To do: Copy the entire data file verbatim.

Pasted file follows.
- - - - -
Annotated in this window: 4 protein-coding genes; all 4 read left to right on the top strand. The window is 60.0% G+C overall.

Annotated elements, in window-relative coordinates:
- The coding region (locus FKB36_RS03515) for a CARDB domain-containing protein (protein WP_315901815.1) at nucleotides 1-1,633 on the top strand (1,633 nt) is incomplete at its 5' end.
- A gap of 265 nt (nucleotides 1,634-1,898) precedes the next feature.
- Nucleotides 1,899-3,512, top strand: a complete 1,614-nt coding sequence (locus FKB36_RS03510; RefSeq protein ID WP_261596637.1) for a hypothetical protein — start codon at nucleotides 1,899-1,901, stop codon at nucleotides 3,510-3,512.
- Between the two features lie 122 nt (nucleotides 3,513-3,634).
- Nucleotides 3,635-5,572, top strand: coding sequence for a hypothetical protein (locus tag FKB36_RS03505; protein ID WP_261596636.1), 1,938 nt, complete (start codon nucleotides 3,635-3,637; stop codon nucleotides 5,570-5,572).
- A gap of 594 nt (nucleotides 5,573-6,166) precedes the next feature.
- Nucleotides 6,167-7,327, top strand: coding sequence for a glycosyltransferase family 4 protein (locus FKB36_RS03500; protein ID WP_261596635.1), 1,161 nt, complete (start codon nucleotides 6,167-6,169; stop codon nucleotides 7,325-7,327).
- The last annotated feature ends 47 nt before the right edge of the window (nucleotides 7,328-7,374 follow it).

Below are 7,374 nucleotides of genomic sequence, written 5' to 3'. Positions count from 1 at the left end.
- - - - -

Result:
Annotated in this window: 4 protein-coding genes; all 4 read left to right on the top strand. The window is 60.0% G+C overall.

Annotated elements, in window-relative coordinates:
- The coding region (locus FKB36_RS03515) for a CARDB domain-containing protein (protein WP_315901815.1) at nucleotides 1-1,633 on the top strand (1,633 nt) is incomplete at its 5' end.
- A gap of 265 nt (nucleotides 1,634-1,898) precedes the next feature.
- Nucleotides 1,899-3,512, top strand: a complete 1,614-nt coding sequence (locus FKB36_RS03510; RefSeq protein ID WP_261596637.1) for a hypothetical protein — start codon at nucleotides 1,899-1,901, stop codon at nucleotides 3,510-3,512.
- Between the two features lie 122 nt (nucleotides 3,513-3,634).
- Nucleotides 3,635-5,572, top strand: coding sequence for a hypothetical protein (locus tag FKB36_RS03505; protein ID WP_261596636.1), 1,938 nt, complete (start codon nucleotides 3,635-3,637; stop codon nucleotides 5,570-5,572).
- A gap of 594 nt (nucleotides 5,573-6,166) precedes the next feature.
- Nucleotides 6,167-7,327, top strand: coding sequence for a glycosyltransferase family 4 protein (locus FKB36_RS03500; protein ID WP_261596635.1), 1,161 nt, complete (start codon nucleotides 6,167-6,169; stop codon nucleotides 7,325-7,327).
- The last annotated feature ends 47 nt before the right edge of the window (nucleotides 7,328-7,374 follow it).

Below are 7,374 nucleotides of genomic sequence, written 5' to 3'. Positions count from 1 at the left end.